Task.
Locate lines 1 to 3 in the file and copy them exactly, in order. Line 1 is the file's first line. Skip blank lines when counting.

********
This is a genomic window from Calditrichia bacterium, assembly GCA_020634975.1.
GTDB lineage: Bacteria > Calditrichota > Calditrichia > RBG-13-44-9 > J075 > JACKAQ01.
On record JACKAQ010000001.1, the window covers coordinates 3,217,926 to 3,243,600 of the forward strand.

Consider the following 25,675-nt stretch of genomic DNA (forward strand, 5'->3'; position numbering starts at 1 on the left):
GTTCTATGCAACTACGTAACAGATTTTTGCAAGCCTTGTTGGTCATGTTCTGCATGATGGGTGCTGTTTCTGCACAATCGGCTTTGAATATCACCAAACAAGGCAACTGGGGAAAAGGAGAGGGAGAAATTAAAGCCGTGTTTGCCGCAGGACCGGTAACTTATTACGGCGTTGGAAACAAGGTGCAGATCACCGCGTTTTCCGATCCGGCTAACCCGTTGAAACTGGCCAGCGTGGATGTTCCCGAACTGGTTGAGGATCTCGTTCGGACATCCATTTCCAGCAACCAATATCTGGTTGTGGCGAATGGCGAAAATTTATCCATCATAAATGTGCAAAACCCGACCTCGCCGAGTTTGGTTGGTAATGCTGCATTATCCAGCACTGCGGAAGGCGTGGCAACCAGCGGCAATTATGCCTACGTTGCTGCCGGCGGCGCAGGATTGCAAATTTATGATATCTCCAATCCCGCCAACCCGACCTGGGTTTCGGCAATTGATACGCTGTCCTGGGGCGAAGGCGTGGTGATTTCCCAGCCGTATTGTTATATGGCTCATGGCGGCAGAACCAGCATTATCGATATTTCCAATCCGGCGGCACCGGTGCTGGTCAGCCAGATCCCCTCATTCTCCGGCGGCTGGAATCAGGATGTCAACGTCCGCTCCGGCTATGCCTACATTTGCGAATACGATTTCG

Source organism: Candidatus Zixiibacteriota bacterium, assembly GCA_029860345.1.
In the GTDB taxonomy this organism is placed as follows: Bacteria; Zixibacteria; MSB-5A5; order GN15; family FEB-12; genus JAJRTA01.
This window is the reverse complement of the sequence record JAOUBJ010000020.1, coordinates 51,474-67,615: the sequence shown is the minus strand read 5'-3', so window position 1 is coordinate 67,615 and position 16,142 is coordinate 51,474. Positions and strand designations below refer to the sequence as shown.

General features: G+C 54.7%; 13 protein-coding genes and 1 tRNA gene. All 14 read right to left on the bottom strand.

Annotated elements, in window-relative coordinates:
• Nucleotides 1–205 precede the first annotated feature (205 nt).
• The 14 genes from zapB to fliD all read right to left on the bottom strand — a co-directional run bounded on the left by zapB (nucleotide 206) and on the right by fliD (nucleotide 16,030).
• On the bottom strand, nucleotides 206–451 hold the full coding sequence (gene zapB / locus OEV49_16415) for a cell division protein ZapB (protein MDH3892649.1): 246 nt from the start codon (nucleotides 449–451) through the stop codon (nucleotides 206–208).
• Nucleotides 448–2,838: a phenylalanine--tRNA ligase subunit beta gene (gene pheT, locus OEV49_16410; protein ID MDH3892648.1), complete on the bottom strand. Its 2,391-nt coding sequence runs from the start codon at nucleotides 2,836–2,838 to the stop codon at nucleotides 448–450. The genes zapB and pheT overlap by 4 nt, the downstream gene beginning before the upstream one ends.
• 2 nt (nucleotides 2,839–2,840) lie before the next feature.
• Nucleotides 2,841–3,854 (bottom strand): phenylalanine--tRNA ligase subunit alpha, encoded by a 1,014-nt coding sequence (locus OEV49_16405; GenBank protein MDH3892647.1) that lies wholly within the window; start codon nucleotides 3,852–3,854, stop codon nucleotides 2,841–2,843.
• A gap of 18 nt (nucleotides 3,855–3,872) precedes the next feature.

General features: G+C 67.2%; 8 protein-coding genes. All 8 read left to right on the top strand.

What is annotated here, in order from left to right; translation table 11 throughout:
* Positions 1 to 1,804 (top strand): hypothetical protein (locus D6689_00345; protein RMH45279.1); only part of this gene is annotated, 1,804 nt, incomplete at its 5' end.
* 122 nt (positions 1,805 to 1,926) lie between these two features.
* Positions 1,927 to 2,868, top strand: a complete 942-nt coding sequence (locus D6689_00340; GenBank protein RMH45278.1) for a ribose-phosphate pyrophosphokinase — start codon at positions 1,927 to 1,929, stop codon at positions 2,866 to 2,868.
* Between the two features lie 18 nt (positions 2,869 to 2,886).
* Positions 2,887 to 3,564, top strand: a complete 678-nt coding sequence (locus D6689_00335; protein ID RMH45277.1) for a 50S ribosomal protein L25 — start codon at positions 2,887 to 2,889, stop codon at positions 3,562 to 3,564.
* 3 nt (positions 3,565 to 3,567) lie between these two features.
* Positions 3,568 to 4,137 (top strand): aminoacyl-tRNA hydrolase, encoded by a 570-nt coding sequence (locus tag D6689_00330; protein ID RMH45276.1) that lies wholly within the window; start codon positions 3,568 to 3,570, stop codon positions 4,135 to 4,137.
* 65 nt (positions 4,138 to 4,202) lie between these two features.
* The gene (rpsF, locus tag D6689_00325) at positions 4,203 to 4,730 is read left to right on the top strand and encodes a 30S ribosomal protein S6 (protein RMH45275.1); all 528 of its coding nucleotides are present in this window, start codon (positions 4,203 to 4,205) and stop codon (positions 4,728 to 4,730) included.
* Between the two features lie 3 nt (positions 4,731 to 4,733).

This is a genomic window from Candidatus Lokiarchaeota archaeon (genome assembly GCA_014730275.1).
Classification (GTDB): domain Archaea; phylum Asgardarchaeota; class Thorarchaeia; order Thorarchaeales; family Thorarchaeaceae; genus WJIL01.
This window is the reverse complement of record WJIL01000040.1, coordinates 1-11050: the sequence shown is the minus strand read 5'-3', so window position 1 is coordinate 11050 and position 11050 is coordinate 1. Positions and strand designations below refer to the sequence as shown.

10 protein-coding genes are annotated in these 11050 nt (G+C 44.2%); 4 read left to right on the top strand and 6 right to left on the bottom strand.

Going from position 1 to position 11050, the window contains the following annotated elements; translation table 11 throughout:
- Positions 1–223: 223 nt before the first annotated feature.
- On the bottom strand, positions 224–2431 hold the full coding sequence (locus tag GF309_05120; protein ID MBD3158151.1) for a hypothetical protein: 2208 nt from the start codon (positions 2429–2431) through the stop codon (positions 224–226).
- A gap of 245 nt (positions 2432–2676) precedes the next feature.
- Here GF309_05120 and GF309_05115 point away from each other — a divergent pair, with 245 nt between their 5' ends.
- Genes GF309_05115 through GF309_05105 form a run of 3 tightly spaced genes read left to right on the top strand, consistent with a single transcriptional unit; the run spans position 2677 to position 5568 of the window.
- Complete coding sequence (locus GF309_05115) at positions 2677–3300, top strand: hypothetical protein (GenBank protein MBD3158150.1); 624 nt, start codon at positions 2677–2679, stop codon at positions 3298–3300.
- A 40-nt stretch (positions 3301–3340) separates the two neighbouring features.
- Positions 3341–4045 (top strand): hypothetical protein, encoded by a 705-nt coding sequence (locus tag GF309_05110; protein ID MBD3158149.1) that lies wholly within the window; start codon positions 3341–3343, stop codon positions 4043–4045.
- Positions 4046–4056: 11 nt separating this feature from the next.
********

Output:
This is a genomic window from Calditrichia bacterium, assembly GCA_020634975.1.
GTDB lineage: Bacteria > Calditrichota > Calditrichia > RBG-13-44-9 > J075 > JACKAQ01.
On record JACKAQ010000001.1, the window covers coordinates 3,217,926 to 3,243,600 of the forward strand.